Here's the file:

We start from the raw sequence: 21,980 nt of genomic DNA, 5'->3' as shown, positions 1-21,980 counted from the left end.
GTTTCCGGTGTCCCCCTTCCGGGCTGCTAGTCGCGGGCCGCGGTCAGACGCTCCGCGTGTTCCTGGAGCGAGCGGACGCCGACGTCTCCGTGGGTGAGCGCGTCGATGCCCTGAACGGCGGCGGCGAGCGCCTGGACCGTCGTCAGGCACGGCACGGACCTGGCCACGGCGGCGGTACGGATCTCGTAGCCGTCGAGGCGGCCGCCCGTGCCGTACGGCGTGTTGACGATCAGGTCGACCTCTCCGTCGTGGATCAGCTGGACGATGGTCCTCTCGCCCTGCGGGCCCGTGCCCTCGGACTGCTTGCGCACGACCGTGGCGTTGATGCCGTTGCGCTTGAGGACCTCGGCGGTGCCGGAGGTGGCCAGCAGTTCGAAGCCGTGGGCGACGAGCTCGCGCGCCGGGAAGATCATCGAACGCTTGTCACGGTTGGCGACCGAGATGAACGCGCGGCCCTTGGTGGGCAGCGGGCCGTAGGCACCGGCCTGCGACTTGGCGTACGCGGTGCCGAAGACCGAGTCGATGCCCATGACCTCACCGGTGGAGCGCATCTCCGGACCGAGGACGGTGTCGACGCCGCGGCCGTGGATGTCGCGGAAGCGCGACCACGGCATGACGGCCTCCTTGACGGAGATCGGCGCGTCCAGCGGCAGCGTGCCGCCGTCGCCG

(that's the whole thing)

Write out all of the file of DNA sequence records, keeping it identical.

We start from the raw sequence: 21,980 nt of genomic DNA, 5'->3' as shown, positions 1-21,980 counted from the left end.
GTTTCCGGTGTCCCCCTTCCGGGCTGCTAGTCGCGGGCCGCGGTCAGACGCTCCGCGTGTTCCTGGAGCGAGCGGACGCCGACGTCTCCGTGGGTGAGCGCGTCGATGCCCTGAACGGCGGCGGCGAGCGCCTGGACCGTCGTCAGGCACGGCACGGACCTGGCCACGGCGGCGGTACGGATCTCGTAGCCGTCGAGGCGGCCGCCCGTGCCGTACGGCGTGTTGACGATCAGGTCGACCTCTCCGTCGTGGATCAGCTGGACGATGGTCCTCTCGCCCTGCGGGCCCGTGCCCTCGGACTGCTTGCGCACGACCGTGGCGTTGATGCCGTTGCGCTTGAGGACCTCGGCGGTGCCGGAGGTGGCCAGCAGTTCGAAGCCGTGGGCGACGAGCTCGCGCGCCGGGAAGATCATCGAACGCTTGTCACGGTTGGCGACCGAGATGAACGCGCGGCCCTTGGTGGGCAGCGGGCCGTAGGCACCGGCCTGCGACTTGGCGTACGCGGTGCCGAAGACCGAGTCGATGCCCATGACCTCACCGGTGGAGCGCATCTCCGGACCGAGGACGGTGTCGACGCCGCGGCCGTGGATGTCGCGGAAGCGCGACCACGGCATGACGGCCTCCTTGACGGAGATCGGCGCGTCCAGCGGCAGCGTGCCGCCGTCGCCG